``Tell me, may I shake hands with you, saying,`Beauchamp, acknowledge you have injured me, and retain my friendship,'or must I simply propose to you a choice of arms?''
Oh, I entreat you, my son, if you had entertained such an idea, dispel it; and my counsel to you nay, my prayer is to retain his friendship.''
During the late war, the Dutch gained the whole carrying trade of France, of which they still retain a very large share.
The country which has this price to pay, will never belong without the quantity of those metals which it has occasion for; and no country will ever long retain a quantity which it has no occasion for.
The people did not long retain their right of election; and while they did retain it, they almost always acted under the influence of the clergy, who, in such spiritual matters, appeared to be their natural guides.
In order to get back this greater capital, together with the ordinary profits of stock, it would be necessary that he should retain a larger portion, or, what comes to the same thing, the price of a larger portion, of the produce of the land, and, consequently, that he should pay less rent to the landlord.
And as concerning pain, that that which is intolerable is soon ended by death; and that which holds long must needs be tolerable; and that the mind in the meantime (which is all in all) may by way of interclusion, or interception, by stopping all manner of commerce and sympathy with the body, still retain its own tranquillity.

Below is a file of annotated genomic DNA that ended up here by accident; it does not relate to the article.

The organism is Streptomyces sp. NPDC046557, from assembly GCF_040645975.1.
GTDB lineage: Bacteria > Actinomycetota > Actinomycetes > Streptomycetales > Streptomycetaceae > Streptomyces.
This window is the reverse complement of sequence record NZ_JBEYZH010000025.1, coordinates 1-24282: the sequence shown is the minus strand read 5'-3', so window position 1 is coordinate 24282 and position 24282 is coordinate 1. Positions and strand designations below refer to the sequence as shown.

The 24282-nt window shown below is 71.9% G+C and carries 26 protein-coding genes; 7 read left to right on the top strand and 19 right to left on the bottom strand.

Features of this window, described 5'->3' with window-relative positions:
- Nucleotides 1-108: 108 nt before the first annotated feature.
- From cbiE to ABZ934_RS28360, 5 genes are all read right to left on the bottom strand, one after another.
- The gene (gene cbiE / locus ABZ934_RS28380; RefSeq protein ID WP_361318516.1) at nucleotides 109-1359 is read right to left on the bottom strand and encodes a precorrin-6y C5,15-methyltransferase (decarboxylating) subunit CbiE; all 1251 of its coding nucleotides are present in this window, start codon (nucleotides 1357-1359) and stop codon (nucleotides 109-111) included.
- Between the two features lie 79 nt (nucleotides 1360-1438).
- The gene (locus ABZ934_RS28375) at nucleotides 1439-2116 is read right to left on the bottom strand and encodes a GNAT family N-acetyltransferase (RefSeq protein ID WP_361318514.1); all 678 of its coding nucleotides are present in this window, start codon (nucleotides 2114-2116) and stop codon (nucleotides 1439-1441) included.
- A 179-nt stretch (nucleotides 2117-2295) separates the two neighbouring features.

For what in either of these or the like cases should hinder the mind to retain her own rest and tranquillity, consisting both in the right judgment of those things that happen unto her, and in the ready use of all present matters and occasions?
Pedunculated cirripedes have two minute folds of skin, called by me the ovigerous frena, which serve, through the means of a sticky secretion, to retain the eggs until they are hatched within the sack.
The pollen-mass of the male plant (for the sexes are separate in this orchid) is thus carried to the flower of the female plant, where it is brought into contact with the stigma, which is viscid enough to break certain elastic threads, and retain the pollen, thus effecting fertilisation.
The Pleuronectidae, while very young and still symmetrical, with their eyes standing on opposite sides of the head, cannot long retain a vertical position, owing to the excessive depth of their bodies, the small size of their lateral fins, and to their being destitute of a swim-bladder.
In these two latter classes the stems have generally, but not always, lost the power of twining, though they retain the power of revolving, which the tendrils likewise possess.
Hence it is by no means surprising that one species should retain the same identical form much longer than others; or, if changing, should change in a less degree.
Therefore it is quite possible, as we have seen in the case of some Silurian forms, that a species might go on being slightly modified in relation to its slightly altered conditions of life, and yet retain throughout a vast period the same general characteristics.
It should be observed that scarcely any means of transport would carry seeds for very great distances; for seeds do not retain their vitality when exposed for a great length of time to the action of sea water; nor could they be long carried in the crops or intestines of birds.
Thus fishes still alive are not very rarely dropped at distant points by whirlwinds; and it is known that the ova retain their vitality for a considerable time after removal from the water.